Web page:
Today on Blogcritics
Home » Music » Music Review: Vincent Herring & Earth Jazz – Morning Star

Music Review: Vincent Herring & Earth Jazz – Morning Star

Please Share...Print this pageTweet about this on Twitter0Share on Facebook0Share on Google+0Pin on Pinterest0Share on TumblrShare on StumbleUpon0Share on Reddit0Email this to someone

Life is interesting because it changes, because the only consistency is inconsistency. We adapt by changing ourselves, always growing into new roles and sampling new outlooks to match our changing circumstances. Musically, those who refuse to adapt and evolve become stale and lose that creative drive.

For Vincent Herring, who spent time with hard bop icons like Nat Adderley, the evolutionary process boils over on Morning Star. Accompanied by Earth Jazz, the saxophonist with 15 discs to his name as a leader and over 200 to his name as a sideman lets go of the rules in a cascade of ever-developing funk and fusion.

The record’s ten satisfying chunks of funk take the structure of natural jazz as a starting point, sure, and there’s a lot of reverence for the art form coming from these players. But there’s also a lot of heat, something all the best players have used copiously over the years, to help simmer these great tunes to another stratosphere of satisfaction.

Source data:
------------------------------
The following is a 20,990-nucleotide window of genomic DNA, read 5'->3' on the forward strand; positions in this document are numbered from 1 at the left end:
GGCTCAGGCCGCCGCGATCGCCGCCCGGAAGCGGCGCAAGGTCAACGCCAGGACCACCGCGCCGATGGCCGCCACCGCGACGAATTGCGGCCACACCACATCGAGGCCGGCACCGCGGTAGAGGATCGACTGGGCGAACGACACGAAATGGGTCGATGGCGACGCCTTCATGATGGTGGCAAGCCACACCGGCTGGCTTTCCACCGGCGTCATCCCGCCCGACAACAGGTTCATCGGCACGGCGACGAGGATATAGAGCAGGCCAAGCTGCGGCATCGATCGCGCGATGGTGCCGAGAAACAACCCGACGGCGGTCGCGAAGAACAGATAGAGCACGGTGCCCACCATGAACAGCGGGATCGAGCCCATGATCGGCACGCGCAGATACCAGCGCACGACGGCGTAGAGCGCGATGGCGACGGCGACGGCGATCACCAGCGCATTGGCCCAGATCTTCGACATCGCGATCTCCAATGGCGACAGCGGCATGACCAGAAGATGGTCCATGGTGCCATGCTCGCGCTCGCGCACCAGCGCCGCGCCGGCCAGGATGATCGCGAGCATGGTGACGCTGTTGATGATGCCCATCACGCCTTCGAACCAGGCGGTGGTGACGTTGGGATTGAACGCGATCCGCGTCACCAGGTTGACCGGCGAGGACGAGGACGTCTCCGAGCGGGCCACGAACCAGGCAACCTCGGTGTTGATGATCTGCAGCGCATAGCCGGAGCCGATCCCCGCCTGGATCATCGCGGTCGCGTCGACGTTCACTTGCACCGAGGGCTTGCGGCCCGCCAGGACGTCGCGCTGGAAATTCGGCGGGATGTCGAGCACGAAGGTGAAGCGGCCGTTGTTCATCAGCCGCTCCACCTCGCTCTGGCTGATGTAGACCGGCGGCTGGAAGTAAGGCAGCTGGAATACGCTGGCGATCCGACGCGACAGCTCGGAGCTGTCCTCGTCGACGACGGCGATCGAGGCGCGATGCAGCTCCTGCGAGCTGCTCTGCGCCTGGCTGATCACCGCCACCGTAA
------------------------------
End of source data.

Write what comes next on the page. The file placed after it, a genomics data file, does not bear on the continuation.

Featuring Anthony Wonsey on piano, Richie Goods on bass, Joris Dudli on drums, and Herring on sax, the group pumps through tracks that’ll remind listeners of the innovation of Herbie Hancock and the funk of Bootsy Collins.

Morning Star rises up with “Do You Remember Me?” The track, a Wonsey original, is introduced with smart piano grooves before cooling the jets with a gauzy, flowing vibe punctuated by Goods bass. Wonsey’s solos are at the forefront, but Herring’s interjections add nice balance.

Coltrane’s “Naima,” long one of my favourite tunes, drives with a tight, concise set of grooves from the band. Herring’s saxophone punches out the familiar melody and Dudli’s subtle backbeat gives the song pace without taking the spotlight.

The eleven-minute “Soul Leo” is the album’s core. Developing slowly with sleek bass and piano, Herring’s intro plays out elegantly. An elaborate Wonsey solo punctuates things at around the four minute mark, leading to a round of solos that include a luminous sax portion and some groovy bass work from Goods.

The last number, Dudli’s gospel-tinged “You Got Soul,” is a perfect closer. It lets all the players go out with smouldering, spiritual solos.

This exploration of 70s funk-jazz from Herring and Earth Jazz serves to prove that the prolific saxophonist can bring the funk with the best of 'em. His energetic, flavourful playing is inspirational and his band serves as the perfect accompanying force.

Powered by

About Jordan Richardson